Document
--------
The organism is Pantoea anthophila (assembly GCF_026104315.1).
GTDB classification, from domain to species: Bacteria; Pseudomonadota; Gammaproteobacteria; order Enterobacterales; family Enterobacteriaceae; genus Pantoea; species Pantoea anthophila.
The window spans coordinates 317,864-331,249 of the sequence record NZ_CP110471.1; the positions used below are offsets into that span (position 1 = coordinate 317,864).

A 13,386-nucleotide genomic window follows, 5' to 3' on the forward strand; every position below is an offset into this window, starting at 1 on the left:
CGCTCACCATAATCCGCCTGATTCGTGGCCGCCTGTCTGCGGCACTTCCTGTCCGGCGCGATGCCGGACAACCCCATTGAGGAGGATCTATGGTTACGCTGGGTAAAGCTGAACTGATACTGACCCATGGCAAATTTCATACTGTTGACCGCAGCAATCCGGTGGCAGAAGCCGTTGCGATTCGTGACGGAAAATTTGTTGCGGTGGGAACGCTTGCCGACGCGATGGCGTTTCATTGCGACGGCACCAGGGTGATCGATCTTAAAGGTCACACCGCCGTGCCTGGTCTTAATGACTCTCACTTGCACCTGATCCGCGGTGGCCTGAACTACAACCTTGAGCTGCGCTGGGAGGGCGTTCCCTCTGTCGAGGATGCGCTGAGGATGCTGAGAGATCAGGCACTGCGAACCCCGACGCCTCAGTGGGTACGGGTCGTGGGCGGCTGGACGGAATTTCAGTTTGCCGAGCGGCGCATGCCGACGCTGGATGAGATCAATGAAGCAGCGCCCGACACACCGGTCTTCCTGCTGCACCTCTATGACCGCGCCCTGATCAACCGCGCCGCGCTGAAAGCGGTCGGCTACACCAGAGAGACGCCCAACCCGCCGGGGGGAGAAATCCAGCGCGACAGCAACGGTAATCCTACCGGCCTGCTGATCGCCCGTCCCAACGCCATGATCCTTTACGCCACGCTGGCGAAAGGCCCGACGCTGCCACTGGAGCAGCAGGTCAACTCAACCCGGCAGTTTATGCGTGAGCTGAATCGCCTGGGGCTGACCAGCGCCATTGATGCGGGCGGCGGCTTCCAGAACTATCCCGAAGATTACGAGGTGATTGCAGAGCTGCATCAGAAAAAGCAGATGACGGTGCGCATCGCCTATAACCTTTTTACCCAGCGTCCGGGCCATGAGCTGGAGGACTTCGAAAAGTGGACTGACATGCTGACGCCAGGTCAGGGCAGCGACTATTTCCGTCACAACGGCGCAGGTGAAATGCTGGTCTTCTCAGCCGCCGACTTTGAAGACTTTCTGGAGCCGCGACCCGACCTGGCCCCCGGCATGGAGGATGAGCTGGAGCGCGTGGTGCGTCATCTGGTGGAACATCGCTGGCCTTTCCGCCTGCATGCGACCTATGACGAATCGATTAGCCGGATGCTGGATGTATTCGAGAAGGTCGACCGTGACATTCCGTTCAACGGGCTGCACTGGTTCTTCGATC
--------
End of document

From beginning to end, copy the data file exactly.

The organism is Pantoea anthophila (assembly GCF_026104315.1).
GTDB classification, from domain to species: Bacteria; Pseudomonadota; Gammaproteobacteria; order Enterobacterales; family Enterobacteriaceae; genus Pantoea; species Pantoea anthophila.
The window spans coordinates 317,864-331,249 of the sequence record NZ_CP110471.1; the positions used below are offsets into that span (position 1 = coordinate 317,864).

A 13,386-nucleotide genomic window follows, 5' to 3' on the forward strand; every position below is an offset into this window, starting at 1 on the left:
CGCTCACCATAATCCGCCTGATTCGTGGCCGCCTGTCTGCGGCACTTCCTGTCCGGCGCGATGCCGGACAACCCCATTGAGGAGGATCTATGGTTACGCTGGGTAAAGCTGAACTGATACTGACCCATGGCAAATTTCATACTGTTGACCGCAGCAATCCGGTGGCAGAAGCCGTTGCGATTCGTGACGGAAAATTTGTTGCGGTGGGAACGCTTGCCGACGCGATGGCGTTTCATTGCGACGGCACCAGGGTGATCGATCTTAAAGGTCACACCGCCGTGCCTGGTCTTAATGACTCTCACTTGCACCTGATCCGCGGTGGCCTGAACTACAACCTTGAGCTGCGCTGGGAGGGCGTTCCCTCTGTCGAGGATGCGCTGAGGATGCTGAGAGATCAGGCACTGCGAACCCCGACGCCTCAGTGGGTACGGGTCGTGGGCGGCTGGACGGAATTTCAGTTTGCCGAGCGGCGCATGCCGACGCTGGATGAGATCAATGAAGCAGCGCCCGACACACCGGTCTTCCTGCTGCACCTCTATGACCGCGCCCTGATCAACCGCGCCGCGCTGAAAGCGGTCGGCTACACCAGAGAGACGCCCAACCCGCCGGGGGGAGAAATCCAGCGCGACAGCAACGGTAATCCTACCGGCCTGCTGATCGCCCGTCCCAACGCCATGATCCTTTACGCCACGCTGGCGAAAGGCCCGACGCTGCCACTGGAGCAGCAGGTCAACTCAACCCGGCAGTTTATGCGTGAGCTGAATCGCCTGGGGCTGACCAGCGCCATTGATGCGGGCGGCGGCTTCCAGAACTATCCCGAAGATTACGAGGTGATTGCAGAGCTGCATCAGAAAAAGCAGATGACGGTGCGCATCGCCTATAACCTTTTTACCCAGCGTCCGGGCCATGAGCTGGAGGACTTCGAAAAGTGGACTGACATGCTGACGCCAGGTCAGGGCAGCGACTATTTCCGTCACAACGGCGCAGGTGAAATGCTGGTCTTCTCAGCCGCCGACTTTGAAGACTTTCTGGAGCCGCGACCCGACCTGGCCCCCGGCATGGAGGATGAGCTGGAGCGCGTGGTGCGTCATCTGGTGGAACATCGCTGGCCTTTCCGCCTGCATGCGACCTATGACGAATCGATTAGCCGGATGCTGGATGTATTCGAGAAGGTCGACCGTGACATTCCGTTCAACGGGCTGCACTGGTTCTTCGATC